Which 3D printing technology is best for my business?
Laser Lines’ business development manager, Richard Hoy, talks through the options.
As the market reaches maturity, the options for on-site 3D production have never been more diverse. Fused Deposition Modelling (FDM), PolyJet, and metal each offer something different, but which best fits your development workflow?
Fused Deposition Modelling
FDM printers are simple to use and easy to get to grips with. They are perfect for runs of small batch production parts and, as you can use soluble supports with engineering-grade materials, the finishing process is quick and fuss-free: you only need to immerse the parts in a heated circulation tank and the support material washes away.
Stratasys’ F123 series printers make an ideal first purchase. Compatible with PLA, ABS, ASA, and even PC ABS, they are flexible and versatile. ABS and ASA are widely used, particularly by beginners who don’t need higher chemical- or heat-resistance. (Anyone requiring higher grade materials should look to a Fortus machine, such as the Fortus 450 or 900mc.)
It helps to know what you want to produce before you choose your hardware and to maintain realistic expectations. For example, the Stratasys F370 is versatile and has an extensive range of features. It could be used for producing final parts, just as you would on a Fortus, and is the perfect upgrade from a Dimension, MakerBot – or competing low-end machine.
There is currently an offer to all users of 3D printers – of any type, model or manufacture – whereby you are eligible for a discount of up to 10% when trading in for a new Stratasys system bought through Laser Lines. If the printer to be traded-in is a Makerbot, you not only get the discount on a new printer, but get to keep the Makerbot too!
Rigid, flexible, glossy or matt: PolyJet can handle them all. Parts printed this way have a finer layer resolution than their FDM equivalents, for a smoother finish overall.
A lot of FDM skills are directly transferrable, and parts produced this way are easy to de-support using soluble material. The overall process is a little more time consuming, as swapping materials and cleaning the heads takes longer, but it is worth the effort if you need smooth surfaces and access to a wider range of materials.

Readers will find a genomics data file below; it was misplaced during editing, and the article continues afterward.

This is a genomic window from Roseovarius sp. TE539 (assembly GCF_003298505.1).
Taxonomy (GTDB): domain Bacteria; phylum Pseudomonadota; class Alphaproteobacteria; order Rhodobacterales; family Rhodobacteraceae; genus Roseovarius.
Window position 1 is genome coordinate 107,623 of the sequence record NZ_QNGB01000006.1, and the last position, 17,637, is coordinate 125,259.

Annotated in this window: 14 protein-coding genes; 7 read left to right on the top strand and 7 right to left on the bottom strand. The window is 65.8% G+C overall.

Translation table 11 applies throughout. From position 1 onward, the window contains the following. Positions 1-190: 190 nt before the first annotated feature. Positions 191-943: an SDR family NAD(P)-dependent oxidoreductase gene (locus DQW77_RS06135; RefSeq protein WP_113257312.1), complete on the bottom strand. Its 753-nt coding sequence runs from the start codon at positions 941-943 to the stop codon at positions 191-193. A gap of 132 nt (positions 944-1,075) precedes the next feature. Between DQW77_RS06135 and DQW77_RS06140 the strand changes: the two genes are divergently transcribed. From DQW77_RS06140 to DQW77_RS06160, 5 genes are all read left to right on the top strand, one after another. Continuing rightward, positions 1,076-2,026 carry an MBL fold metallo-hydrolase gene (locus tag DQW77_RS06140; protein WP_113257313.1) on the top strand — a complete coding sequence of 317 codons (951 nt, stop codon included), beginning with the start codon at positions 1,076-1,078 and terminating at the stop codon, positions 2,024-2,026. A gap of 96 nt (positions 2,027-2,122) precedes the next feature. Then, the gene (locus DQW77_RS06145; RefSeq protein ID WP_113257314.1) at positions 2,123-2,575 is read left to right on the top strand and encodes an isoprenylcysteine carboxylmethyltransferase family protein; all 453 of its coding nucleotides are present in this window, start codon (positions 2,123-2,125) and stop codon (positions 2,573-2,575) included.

The Stratasys Objet30 Prime is about twice the size of a photocopier, so easily accommodated in a factory or design lab. It is keenly priced and supports a wide range of materials, even though it can only access one at a time. This won’t be a serious limitation for many users, and it helps keep the price down.
If you only occasionally need to combine multiple materials, consider using Laser Lines’ bureau service to produce one-off or short-run parts instead, at least until you reach production numbers that make buying your own machine financially prudent.
There will always be a place for metal. There are some instances where we can swap to an FDM process, especially with Stratasys now producing carbon fibre-infused plastics, but metal outclasses even these for durability and heat tolerance. In almost every instance, you could use what you produce in a metal printer as a production part, so for creating bespoke tools in an industrial environment, it still can’t be beaten.
The machines we sell can work with a full range of materials, including aluminium, cobalt, copper, iron, nickel and titanium.
Buying metal-based printers requires a bit more advice than with FDM or PolyJet. It is not simply a case of working out the return on investment and buying accordingly: you need to make sure you have the perfect pairing of hardware and materials. That’s why we recommend you have a chat to us to produce a few samples first to identify the most appropriate device for you.